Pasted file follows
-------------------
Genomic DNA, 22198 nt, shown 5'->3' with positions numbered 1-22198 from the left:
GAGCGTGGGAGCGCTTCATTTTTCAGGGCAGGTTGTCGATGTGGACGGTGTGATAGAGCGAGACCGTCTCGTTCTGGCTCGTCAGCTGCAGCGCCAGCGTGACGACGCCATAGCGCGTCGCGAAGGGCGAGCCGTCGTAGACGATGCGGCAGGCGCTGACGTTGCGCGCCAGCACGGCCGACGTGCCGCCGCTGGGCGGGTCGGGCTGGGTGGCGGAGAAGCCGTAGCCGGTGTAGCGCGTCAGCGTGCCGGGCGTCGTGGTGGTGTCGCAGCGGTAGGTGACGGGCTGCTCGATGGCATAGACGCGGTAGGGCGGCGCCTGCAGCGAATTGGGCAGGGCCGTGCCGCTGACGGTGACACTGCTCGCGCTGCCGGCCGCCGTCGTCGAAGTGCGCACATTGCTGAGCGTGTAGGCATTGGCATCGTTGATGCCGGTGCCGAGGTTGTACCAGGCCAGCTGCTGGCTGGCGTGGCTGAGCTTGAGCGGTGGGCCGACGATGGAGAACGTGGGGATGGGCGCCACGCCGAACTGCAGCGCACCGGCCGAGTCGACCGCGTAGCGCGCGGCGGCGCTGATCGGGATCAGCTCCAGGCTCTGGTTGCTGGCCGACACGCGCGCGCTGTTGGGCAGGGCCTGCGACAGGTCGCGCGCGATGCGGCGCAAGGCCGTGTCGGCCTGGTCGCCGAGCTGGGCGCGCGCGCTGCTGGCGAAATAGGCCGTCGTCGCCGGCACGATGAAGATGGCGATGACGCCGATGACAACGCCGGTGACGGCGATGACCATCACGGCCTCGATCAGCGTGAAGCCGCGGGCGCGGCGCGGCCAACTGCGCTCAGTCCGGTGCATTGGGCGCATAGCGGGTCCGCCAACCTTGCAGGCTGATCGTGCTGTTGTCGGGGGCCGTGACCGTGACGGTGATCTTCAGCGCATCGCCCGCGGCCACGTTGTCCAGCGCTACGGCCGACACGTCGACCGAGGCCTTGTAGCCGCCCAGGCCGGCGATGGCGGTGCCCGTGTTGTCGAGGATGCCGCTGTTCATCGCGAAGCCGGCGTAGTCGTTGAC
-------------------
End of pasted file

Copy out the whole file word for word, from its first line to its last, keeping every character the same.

Genomic DNA, 22198 nt, shown 5'->3' with positions numbered 1-22198 from the left:
GAGCGTGGGAGCGCTTCATTTTTCAGGGCAGGTTGTCGATGTGGACGGTGTGATAGAGCGAGACCGTCTCGTTCTGGCTCGTCAGCTGCAGCGCCAGCGTGACGACGCCATAGCGCGTCGCGAAGGGCGAGCCGTCGTAGACGATGCGGCAGGCGCTGACGTTGCGCGCCAGCACGGCCGACGTGCCGCCGCTGGGCGGGTCGGGCTGGGTGGCGGAGAAGCCGTAGCCGGTGTAGCGCGTCAGCGTGCCGGGCGTCGTGGTGGTGTCGCAGCGGTAGGTGACGGGCTGCTCGATGGCATAGACGCGGTAGGGCGGCGCCTGCAGCGAATTGGGCAGGGCCGTGCCGCTGACGGTGACACTGCTCGCGCTGCCGGCCGCCGTCGTCGAAGTGCGCACATTGCTGAGCGTGTAGGCATTGGCATCGTTGATGCCGGTGCCGAGGTTGTACCAGGCCAGCTGCTGGCTGGCGTGGCTGAGCTTGAGCGGTGGGCCGACGATGGAGAACGTGGGGATGGGCGCCACGCCGAACTGCAGCGCACCGGCCGAGTCGACCGCGTAGCGCGCGGCGGCGCTGATCGGGATCAGCTCCAGGCTCTGGTTGCTGGCCGACACGCGCGCGCTGTTGGGCAGGGCCTGCGACAGGTCGCGCGCGATGCGGCGCAAGGCCGTGTCGGCCTGGTCGCCGAGCTGGGCGCGCGCGCTGCTGGCGAAATAGGCCGTCGTCGCCGGCACGATGAAGATGGCGATGACGCCGATGACAACGCCGGTGACGGCGATGACCATCACGGCCTCGATCAGCGTGAAGCCGCGGGCGCGGCGCGGCCAACTGCGCTCAGTCCGGTGCATTGGGCGCATAGCGGGTCCGCCAACCTTGCAGGCTGATCGTGCTGTTGTCGGGGGCCGTGACCGTGACGGTGATCTTCAGCGCATCGCCCGCGGCCACGTTGTCCAGCGCTACGGCCGACACGTCGACCGAGGCCTTGTAGCCGCCCAGGCCGGCGATGGCGGTGCCCGTGTTGTCGAGGATGCCGCTGTTCATCGCGAAGCCGGCGTAGTCGTTGAC